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How Goes the Revolution in Iran?

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A Cold Iranian Spring

Omid Reza Mir Sayafi, a 29-year old Iranian blogger and journalist died in Evin Prison in Tehran on March 18. In December, he was sentenced to two and half years in prison for allegedly insulting religious leaders, and engaging in propaganda against the Islamic Republic of Iran. Mir Sayafi was still awaiting an additional trial for insulting Islam.

According to the Human Rights activists in Iran website, Omid Reza suffered from deep depression in jail and was prescribed medications of which he apparently took too many. Dr. Hesam Firouzi, a jailed doctor and human rights activist says [fa] he urged prison authorities to send Omid Reza to a hospital outside prison but that prison doctors refused, and would not perform even basic tests.

A campaign has been launched in Facebook to "Hold Iran Responsible for Death of Blogger Mirsayafi in Prison".

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Blogger Mojtaba Saminejad says [fa] Omid Reza had communicated to him two days before his death that he would possibly be allowed to exit the prison in the coming days to visit a hospital. The blogger says he was led to expect better news than this.

In an interview [fa] with Human Rights activists in Iran a few days before going to prison, Omid Reza said his blog was a cultural blog and not intended to be insulting.


Blogfather

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Iranian blogger and journalist, Omid Reza Mirsyafi, was sentenced [fa]to two and a half years of prison this week. He stands accused of insulting religious leaders, and engaging in propaganda against the Islamic Republic. Over the past 5 years, several bloggers in Iran have faced jail and persecution because of their blogs. Some were detained for a few days while others were condemned to several years.

Simon Columbus, a researcher studying the cases of jailed bloggers around the world (article forthcoming), estimates, in an email to me, that the number of Iranian bloggers who have been arrested solely for their blogging activities comes to about 20. He has counted a total of 30 Iranian bloggers who have been jailed for political activity, which may not be directly linked to their blogs.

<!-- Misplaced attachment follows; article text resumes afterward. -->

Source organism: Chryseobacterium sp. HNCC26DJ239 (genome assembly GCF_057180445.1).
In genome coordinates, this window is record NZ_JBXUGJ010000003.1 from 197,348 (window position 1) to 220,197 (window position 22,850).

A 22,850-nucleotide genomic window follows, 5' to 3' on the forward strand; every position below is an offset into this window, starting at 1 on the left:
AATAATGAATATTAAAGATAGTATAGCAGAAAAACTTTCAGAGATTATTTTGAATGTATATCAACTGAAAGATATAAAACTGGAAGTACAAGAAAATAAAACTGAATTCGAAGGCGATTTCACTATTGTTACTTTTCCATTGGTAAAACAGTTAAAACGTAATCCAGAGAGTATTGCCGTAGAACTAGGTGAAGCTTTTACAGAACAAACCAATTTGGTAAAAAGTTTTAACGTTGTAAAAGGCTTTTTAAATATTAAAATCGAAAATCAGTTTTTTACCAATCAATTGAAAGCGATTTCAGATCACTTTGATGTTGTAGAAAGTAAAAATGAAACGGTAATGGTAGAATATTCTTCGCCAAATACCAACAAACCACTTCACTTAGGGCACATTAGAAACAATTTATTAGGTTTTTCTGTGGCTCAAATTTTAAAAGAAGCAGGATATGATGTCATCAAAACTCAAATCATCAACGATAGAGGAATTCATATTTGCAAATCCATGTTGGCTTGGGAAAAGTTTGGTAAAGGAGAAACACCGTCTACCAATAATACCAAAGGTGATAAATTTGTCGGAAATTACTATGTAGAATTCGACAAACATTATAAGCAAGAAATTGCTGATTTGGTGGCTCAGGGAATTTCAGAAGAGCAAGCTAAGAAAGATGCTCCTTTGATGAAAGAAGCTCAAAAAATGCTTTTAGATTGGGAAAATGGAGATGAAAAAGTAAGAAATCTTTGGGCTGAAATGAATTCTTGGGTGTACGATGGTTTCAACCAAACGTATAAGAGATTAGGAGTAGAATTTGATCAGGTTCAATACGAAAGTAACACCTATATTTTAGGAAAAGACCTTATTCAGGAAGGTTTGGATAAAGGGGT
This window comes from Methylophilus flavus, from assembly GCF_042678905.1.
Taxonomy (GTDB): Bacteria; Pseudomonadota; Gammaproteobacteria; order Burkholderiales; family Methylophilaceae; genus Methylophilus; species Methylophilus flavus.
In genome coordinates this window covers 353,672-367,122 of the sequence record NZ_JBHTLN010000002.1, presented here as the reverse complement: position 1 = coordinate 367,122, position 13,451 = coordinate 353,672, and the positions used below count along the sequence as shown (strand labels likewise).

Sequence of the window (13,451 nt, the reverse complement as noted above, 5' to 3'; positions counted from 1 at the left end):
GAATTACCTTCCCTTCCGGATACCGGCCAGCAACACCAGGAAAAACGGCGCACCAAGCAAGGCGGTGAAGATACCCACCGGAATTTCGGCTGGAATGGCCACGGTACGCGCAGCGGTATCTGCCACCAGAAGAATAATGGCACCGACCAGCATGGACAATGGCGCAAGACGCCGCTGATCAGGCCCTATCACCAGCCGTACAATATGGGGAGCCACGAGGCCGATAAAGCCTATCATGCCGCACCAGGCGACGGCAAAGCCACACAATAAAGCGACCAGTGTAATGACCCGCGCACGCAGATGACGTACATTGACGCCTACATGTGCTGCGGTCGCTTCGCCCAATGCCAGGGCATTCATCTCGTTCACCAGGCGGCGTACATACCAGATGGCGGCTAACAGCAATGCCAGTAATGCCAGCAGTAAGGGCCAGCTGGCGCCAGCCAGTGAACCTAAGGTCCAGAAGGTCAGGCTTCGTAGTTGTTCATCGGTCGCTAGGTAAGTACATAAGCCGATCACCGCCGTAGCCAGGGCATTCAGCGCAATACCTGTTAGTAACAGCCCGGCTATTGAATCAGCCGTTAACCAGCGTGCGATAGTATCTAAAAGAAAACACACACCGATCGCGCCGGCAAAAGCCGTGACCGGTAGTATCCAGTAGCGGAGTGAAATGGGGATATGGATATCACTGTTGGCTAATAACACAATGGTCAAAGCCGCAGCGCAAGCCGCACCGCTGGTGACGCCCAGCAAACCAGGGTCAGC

Individual and collective arrests

Sina Motalebi was the first Iranian blogger ever jailed. In April 2003, he was arrested by the intelligence division of law enforcement because of writings on his weblog and elsewhere and interviews with foreign media. He spent 23 days in solitary confinement in a secret detention centre before he was released on bail. In December 2003, Sina left Iran for the Netherlands, where he sought asylum.

Between August and November 2004, judiciary agents operating on behalf of Tehran's chief prosecutor, Saeed Mortazavi, detained more than 20 bloggers and internet journalists. After their release some of the detainees testified before a presidential commission, detailing their mistreatment while in detention. Hanif Mazroi, Massoud Ghoreishi, Fereshteh Ghazi, Arash Naderpour and Mahbobeh Abasgholizadeh appeared in front of the commission on December 25, 2004. On January 1, 2005, Omid Memarian and Ruzbeh Mir Ebrahimi also provided accounts of their ill-treatment.

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About his interrogators in prison, Memarian says, "they were people who only had the appearance of human beings" [Fa]. The blogger adds: "When I came out of prison, I said to myself, 'Let's forget these people and not let them hurt my optimism,' but the experience is still stuck in my memory. I still remember the guards' whispers and the keys turning in my cell's doors."

"All this for dogs!"

Reza Valizadeh, a journalist and blogger, was the object of a complaint from the Iranian president's office and was detained on November 2007. Several Iranian blogs and websites argue the main reason he was arrested was because he revealed that Ahmadinejad's security staff bought four dogs from Germany for about $150,000 each. He was released after a few weeks of detention.

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Born a month before Pearl Harbor, I attended world events from an early age. My first words included Mussolini, Patton, Sahara and Patton. At age three I was a regular listener to Lowell Thomas. My mom was an industrial nurse a member of the (more...)
 

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